Node voltage analysis //
Node voltage analysis is the most general method for the analysis of electric circuits. In this technical article, its application to linear resistive circuits is illustrated. The node voltage method is based on defining the voltage at each node as an independent variable. One of the nodes is selected as a reference node (usually-but not necessarily-ground), and each of the other node voltages is referenced to this node.
Once each node voltage is defined, Ohm’s law may be applied between any two adjacent nodes to determine the current flowing in each branch.
In the node voltage method, each branch current is expressed in terms of one or more node voltages; thus, currents do not explicitly enter into the equations.
Figure 1 // In the node voltage method, we assign the node voltages va and vb; the branch current flowing from a to b is then expressed in terms of these node voltages.
Figure 1 above illustrates how to define branch currents in this method. Once each branch current is defined in terms of the node voltages, Kirchhoff’s current law is applied at each node:
Figure 2 illustrates this procedure. By Kirchhoff’s current law (KCL): i1 – i2 – i3 = 0. In the node voltage method, we express KCL by:
The systematic application of this method to a circuit with n nodes leads to writing n linear equations. However, one of the node voltages is the reference voltage and is therefore already known, since it is usually assumed to be zero. Thus, we can write n − 1 independent linear equations in the n − 1 independent variables (the node voltages).
Node analysis provides the minimum number of equations required to solve the circuit, since any branch voltage or current may be determined from knowledge of node voltages.
The node analysis method may also be defined as a sequence of steps, as outlined in the following box:
Node Voltage Analysis Method //
- Select a reference node (usually ground). This node usually has most elements tied to it. All other nodes are referenced to this node.
- Define the remaining n−1 node voltages as the independent or dependent variables. Each of the m voltage sources in the circuit is associated with a dependent variable. If a node is not connected to a voltage source, then its voltage is treated as an independent variable.
- Apply KCL at each node labeled as an independent variable, expressing each current in terms of the adjacent node voltages.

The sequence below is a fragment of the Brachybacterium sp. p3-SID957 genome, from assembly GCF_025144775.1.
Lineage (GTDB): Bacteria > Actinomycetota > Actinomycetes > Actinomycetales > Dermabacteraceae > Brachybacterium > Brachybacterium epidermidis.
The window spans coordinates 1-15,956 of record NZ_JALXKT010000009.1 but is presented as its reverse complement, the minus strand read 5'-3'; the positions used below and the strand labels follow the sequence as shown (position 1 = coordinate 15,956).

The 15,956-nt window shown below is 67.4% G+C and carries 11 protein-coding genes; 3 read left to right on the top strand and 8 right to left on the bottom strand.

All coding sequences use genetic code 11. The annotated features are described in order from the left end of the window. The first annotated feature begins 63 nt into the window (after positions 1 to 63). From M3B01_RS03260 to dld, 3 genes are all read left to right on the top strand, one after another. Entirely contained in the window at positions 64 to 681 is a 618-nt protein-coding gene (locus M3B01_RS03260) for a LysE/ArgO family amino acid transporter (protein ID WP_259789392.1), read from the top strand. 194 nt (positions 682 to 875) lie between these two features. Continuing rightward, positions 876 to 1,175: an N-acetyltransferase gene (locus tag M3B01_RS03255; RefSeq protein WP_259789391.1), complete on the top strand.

- Solve the linear system of n−1−m unknowns.
Following the above procedure outlined in the box guarantees that the correct solution to a given circuit will be found, provided that the nodes are properly identified and Kirchhoff’s current law (KCL) is applied consistently. As an illustration of the method, consider the circuit shown in Figure 3.
The circuit is shown in two different forms to illustrate equivalent graphical representations of the same circuit. The circuit on the right leaves no question where the nodes are. The direction of current flow is selected arbitrarily (assuming that is is a positive current).
Application of KCL at node a yields:
whereas at node b:
It is instructive to verify (at least the first time the method is applied) that it is not necessary to apply Kirchhoff’s current law (KCL) at the reference node.
The equation obtained at node c,
is not independent of previous two equations 1 and 2; in fact, it may be obtained by adding the equations obtained at nodes a and b. This observation confirms the statement made earlier:
In a circuit containing n nodes, we can write at most n − 1 independent equations. Now, in applying the node voltage method, the currents i1, i2, and i3 are expressed as functions of va, vb, and vc, the independent variables.
Ohm’s law requires that i1, for example, be given by:
since it is the potential difference va − vc across R1 that causes current i1 to flow from node a to node c. Similarly,
Substituting the expression for the three currents in the nodal equations (equations 1 and 2), we obtain the following relationships:
Equations above may be obtained directly from the circuit, with a little practice. Note that these equations may be solved for va and vb, assuming that is, R1, R2, and R3 are known. The same equations may be reformulated as follows:
Node Voltage Analysis (KCL) for Single Node
Reference // Fundamentals of electrical engineering by Giorgio Rizzoni (Get it from Amazon)
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